The new album from Lonelady 'Hinterland' (meaning the 'country behind' in German), is released March 23rd (2015), delivering highly intelligent electronic pop taking inspiration from the urban landscape of Manchester and post-punk electronic music.
Read our short interview with Julie Campbell and watch the videos for 'Bunkerpop' and 'Groove it Out', taken from the new album, below.
It feels like a long time since we first saw you performing at the Dot to Dot Festival in 2010. How has your music changed in that time?
With 'Hinterland' I let the drum machine do its thing, and it forms the core of the album; a simple machine groove on top of which I can be quite playful with arrangements and allow the structure of the song to take twists and turns. I've always loved electronic, dance and funk music and I think these elements are coming to the fore more on the new album.
From Eno to Factory Records, your music appears to reference some touchstone moments from music history. Which British ‘subcultures’, if any, have most inspired or influenced you?
I think it's hard to maintain any true subculture in the modern era when moments and ideas get transmitted and shared so instantaneously. I find myself instinctively drawn to a lot of post-punk music that existed around the late seventies into the early eighties. It's something to do with where the synth, drum machine and recording technology was up to, but it also seems to represent a climate of energised, awake music. I just missed out on rave culture... large, disparate groups meeting in temporary sites, a field or an aircraft hangar to listen to techno, house etc and dance, in a corporate-free atmosphere... that woulda been good.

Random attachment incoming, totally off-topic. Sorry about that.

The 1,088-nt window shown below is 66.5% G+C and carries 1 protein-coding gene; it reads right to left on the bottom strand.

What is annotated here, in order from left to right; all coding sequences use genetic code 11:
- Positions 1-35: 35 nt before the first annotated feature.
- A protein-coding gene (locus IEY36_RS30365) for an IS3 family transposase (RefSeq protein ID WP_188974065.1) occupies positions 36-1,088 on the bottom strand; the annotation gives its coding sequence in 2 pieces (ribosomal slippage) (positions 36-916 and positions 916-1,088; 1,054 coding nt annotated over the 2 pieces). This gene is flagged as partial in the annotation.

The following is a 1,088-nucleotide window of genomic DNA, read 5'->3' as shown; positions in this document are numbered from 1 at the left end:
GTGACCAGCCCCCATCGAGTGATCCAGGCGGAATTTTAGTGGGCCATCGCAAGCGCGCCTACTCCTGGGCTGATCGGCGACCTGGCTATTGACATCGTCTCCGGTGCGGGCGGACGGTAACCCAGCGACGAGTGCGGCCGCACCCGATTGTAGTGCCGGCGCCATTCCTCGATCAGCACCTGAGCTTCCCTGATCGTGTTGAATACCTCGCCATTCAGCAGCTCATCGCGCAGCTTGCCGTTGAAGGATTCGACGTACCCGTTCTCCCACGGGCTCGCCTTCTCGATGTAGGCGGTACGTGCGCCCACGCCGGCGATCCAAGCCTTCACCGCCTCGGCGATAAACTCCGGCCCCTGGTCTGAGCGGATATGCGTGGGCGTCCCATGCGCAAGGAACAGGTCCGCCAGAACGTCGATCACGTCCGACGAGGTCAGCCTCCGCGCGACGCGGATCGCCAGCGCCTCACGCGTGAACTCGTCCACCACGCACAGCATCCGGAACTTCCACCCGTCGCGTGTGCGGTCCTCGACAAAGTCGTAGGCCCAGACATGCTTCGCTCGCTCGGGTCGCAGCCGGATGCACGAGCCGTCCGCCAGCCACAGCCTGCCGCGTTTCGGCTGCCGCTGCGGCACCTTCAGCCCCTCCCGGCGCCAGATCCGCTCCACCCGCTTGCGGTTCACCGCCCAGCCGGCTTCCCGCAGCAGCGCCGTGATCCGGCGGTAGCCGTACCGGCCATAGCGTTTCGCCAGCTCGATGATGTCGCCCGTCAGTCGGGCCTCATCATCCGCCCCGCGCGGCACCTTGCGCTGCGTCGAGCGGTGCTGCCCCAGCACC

Tell us a little about how Manchester, as a city, has shaped your work, and your new album ‘Hinterland’?
I think environment has a strong impact on a person. The post industrial landscape is where I grew up, I've always lived here, and this became an inescapable part of my psyche. Ideas around psychogeography really describe how I spend most of my time, and long urban walks have become a part of my routine over recent years, and are a creative starting point for me. I recorded 75% of this album in my home studio, Concrete Retreat, which is a towerblock next to The Mancunian Way; I'm surrounded by concrete and it can be oppressive, stern yet kind of beautiful too; and this undoubtedly shapes the kind of sounds I'm attracted to and want to make.
What was the last record that you bought?
Daniel Avery 'Movements EP' and Cabaret Voltaire Archive #828285 Live.
See Lonelady Live in April at:
08/04/2015 - Nottingham - Bodega
10/04/2015 - London - Oslo
13/04/2015 - Bristol - Louisiana
14/04/2015 - Brighton - The Haunt